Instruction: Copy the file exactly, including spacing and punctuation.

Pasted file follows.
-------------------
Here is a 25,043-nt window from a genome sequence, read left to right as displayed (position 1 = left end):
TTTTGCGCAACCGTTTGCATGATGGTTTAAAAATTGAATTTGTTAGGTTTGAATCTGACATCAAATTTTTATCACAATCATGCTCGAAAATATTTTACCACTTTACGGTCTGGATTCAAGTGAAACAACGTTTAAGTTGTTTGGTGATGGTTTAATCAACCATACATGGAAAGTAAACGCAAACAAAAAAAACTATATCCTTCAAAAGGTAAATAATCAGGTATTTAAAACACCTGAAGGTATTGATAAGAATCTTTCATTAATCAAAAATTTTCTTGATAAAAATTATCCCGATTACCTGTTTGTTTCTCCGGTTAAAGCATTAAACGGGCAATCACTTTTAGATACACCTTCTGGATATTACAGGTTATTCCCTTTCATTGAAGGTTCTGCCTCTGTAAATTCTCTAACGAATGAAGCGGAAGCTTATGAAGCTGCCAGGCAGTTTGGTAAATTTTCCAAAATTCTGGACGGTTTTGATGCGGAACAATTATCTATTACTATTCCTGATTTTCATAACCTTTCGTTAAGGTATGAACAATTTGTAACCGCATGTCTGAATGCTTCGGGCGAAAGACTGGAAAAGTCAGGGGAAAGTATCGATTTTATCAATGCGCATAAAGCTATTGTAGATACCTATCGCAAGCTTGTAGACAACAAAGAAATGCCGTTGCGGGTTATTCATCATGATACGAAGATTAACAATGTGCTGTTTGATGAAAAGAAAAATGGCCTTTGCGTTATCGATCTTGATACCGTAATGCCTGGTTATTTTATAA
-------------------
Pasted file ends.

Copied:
Here is a 25,043-nt window from a genome sequence, read left to right as displayed (position 1 = left end):
TTTTGCGCAACCGTTTGCATGATGGTTTAAAAATTGAATTTGTTAGGTTTGAATCTGACATCAAATTTTTATCACAATCATGCTCGAAAATATTTTACCACTTTACGGTCTGGATTCAAGTGAAACAACGTTTAAGTTGTTTGGTGATGGTTTAATCAACCATACATGGAAAGTAAACGCAAACAAAAAAAACTATATCCTTCAAAAGGTAAATAATCAGGTATTTAAAACACCTGAAGGTATTGATAAGAATCTTTCATTAATCAAAAATTTTCTTGATAAAAATTATCCCGATTACCTGTTTGTTTCTCCGGTTAAAGCATTAAACGGGCAATCACTTTTAGATACACCTTCTGGATATTACAGGTTATTCCCTTTCATTGAAGGTTCTGCCTCTGTAAATTCTCTAACGAATGAAGCGGAAGCTTATGAAGCTGCCAGGCAGTTTGGTAAATTTTCCAAAATTCTGGACGGTTTTGATGCGGAACAATTATCTATTACTATTCCTGATTTTCATAACCTTTCGTTAAGGTATGAACAATTTGTAACCGCATGTCTGAATGCTTCGGGCGAAAGACTGGAAAAGTCAGGGGAAAGTATCGATTTTATCAATGCGCATAAAGCTATTGTAGATACCTATCGCAAGCTTGTAGACAACAAAGAAATGCCGTTGCGGGTTATTCATCATGATACGAAGATTAACAATGTGCTGTTTGATGAAAAGAAAAATGGCCTTTGCGTTATCGATCTTGATACCGTAATGCCTGGTTATTTTATAA